- this is amazing.

• Reducing the tax burden on low earners. This could go some way towards the Lib Dem aim of lifting tax threshold to £10,000.
- I hope it does.

• A wholly or mainly elected house of Lords.
- Hmmm. I was always outside of the majority of my party on this anyway. Would rather see fixed term appointments myself.

• More equal constituency sizes
- YAY!

• Fixed term parliaments, including this one. The next general election will be held on the first Thursday of May 2015. Legislation will mean such agreements can only be broken by an enhanced majority of the House of Commons.
- YAY!

• A cap on immigration and an end to child detention immigration controls (the latter was a Lib Dem proposal).
- first half bad, second half good.

• Tory Welfare reform programme to be implemented in full.
- THIS is worrying.

• School reform programme providing all schools are held accountable.
- This also worrying.

• A commitment to maintaining Britain's nuclear deterrent. Renewal of Trident will be scrutinised to ensure value for money. Liberal Democrats will be free to continue the case for alternatives.
* shrug *

• A referendum lock will ensure that any proposal to transfer new powers to the EU must by law be put to a referendum.
- unsurprising, and I agree with this. Anything that big should go to a referendum.

• A great repeal or freedom bill to scrap the ID card scheme and the national identity register and the next generation of biometric passports

• Extending the scope of the Freedom of Information bill to provide greater transparency
- Yes!

* Adopt protections of the Scottish model for the DNA database
- Voted for this myself at conference.

• Protecting trial by jury
- Oh Cthulhu, thank you for this. Stick that in your pipe and smoke it, Judge Jack Straw.

• Reviewing libel laws to protect freedom of speech
- YES!!!! I hope that Simon Singh et all have seen this bit.

• Further regulation of CCTV and other items
- YES!

• Measures to boost economy in key areas such as low-carbon industries and investment in infrastructure. A green investment bank, a smart grid, retention of energy performance certificates while scrapping home information packs.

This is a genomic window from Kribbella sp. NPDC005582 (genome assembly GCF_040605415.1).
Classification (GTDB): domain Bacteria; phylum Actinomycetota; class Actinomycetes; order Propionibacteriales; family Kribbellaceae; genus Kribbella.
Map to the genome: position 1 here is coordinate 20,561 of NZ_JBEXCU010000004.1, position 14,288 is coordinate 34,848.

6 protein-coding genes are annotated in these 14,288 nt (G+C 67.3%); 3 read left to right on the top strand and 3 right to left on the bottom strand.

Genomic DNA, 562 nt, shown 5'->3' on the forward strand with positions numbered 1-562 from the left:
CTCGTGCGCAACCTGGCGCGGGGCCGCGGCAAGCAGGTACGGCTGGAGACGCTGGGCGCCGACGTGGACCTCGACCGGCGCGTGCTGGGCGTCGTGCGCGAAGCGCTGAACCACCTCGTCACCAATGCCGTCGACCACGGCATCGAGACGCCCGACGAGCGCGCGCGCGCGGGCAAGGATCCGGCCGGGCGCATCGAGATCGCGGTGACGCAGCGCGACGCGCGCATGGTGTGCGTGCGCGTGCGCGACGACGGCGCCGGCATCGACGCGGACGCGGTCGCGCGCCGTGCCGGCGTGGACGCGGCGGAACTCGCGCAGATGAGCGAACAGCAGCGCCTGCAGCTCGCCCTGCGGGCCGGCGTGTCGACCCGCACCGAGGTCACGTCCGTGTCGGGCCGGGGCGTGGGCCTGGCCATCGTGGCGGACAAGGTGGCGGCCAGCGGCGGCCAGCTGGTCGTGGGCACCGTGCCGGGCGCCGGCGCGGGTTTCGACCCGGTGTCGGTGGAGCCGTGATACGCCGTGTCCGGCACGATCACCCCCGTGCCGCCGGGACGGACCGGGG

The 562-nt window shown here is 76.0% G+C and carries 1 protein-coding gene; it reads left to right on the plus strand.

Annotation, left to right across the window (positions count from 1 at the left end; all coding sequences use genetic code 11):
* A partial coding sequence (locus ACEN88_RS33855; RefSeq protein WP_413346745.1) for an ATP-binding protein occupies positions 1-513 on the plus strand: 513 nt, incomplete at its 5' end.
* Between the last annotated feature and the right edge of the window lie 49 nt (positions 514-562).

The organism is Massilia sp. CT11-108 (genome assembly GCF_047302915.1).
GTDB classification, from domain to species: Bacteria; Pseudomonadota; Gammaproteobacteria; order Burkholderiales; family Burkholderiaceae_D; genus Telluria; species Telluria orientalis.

- This, also, is good.

• Lib Dems will be free to maintain their opposition to nuclear power while permitting the government to put forward the national planning statement for ratification by parliament so that new nuclear construction becomes possible.
- Fair enough

Banking reform

• A banking levy will be introduced.
• Bonuses will be tackled.
• A "more competitive banking industry".
• More credit to flow to businesses. The proposals of the respective parties will be looked at before deciding which is the better one.
• An independent commission will be set up to consider Lib Dem proposals to separate retail and investment banking and the Tories' proposals for a quasi separation. An interim report will be published within a year.
• The Bank of England could be given control of macro prudential regulation and oversight of micro prudential regulation under proposals to be put forward.

- All sounds good to me.

I can see why the MPs and Fed Exec were overwhelmingly in favour if this is all true. I would - will, if I can get my shift covered at work on Sunday - vote for this. It's not my dream, but it's close enough. I have spent my life fighting the Tories and what they stand for, and am suspicious that they will deliver on some of the aspects of this, but it's good, grown-up politics, and it's a damn sight better than the last government. Freedom Bill! Libel Reform! Referendum on Voting Reform!

I have more hope now than I did when Cam announced the coalition.

So, it's Official

Tuesday, May 11th, 2010 08:45 pm
miss_s_b: (Default)
Featured on Liberal Democrat Voice

Cameron has announced full coalition. While we wait for the details of the agreement, I shall just list a few things that will and won't happen.

Things that will happen:

  • The media will continue to speculate furiously, and will probably not read the agreement properly and will need to have their mistakes pointed out by bloggers.

  • Tories shackled in government by a coalition with the Lib Dems will be orders of magnitude better than Tories in government unfettered and running amok.

  • Nick Robinson will continue frotting Dave until Dave can stand it no more.

  • We will lose members, supporters and voters who don't understand how we can coalesce with the Tories and put tribalism over making things work.

  • The Murdochised press are not going to be fair to us - but we're used to that.

Things that will not happen:

  • Lib Dems will not suddenly start being lovely to Tories; we will be keeping a close eye on what they do because it now affects us too.

  • I am not not going to start paying attention to any Tory blogs that I am not already reading. Unreasonable people do not suddenly become reasonable just because our parties are in coalition.

  • The world will not end just because that smug twat is occupying #10 Downing Street.
This is not ideal. Not by any means. But it's better than it could have been. Lets wait for the details to emerge, and then we can do what we Lib Dems do best: disect them and point out the flaws :D

About This Blog

Hello! I'm Jennie (known to many as SB, due to my handle, or The Yorksher Gob because of my old blog's name). This blog is my public face; click here for a list of all the other places you can find me on t'interwebs.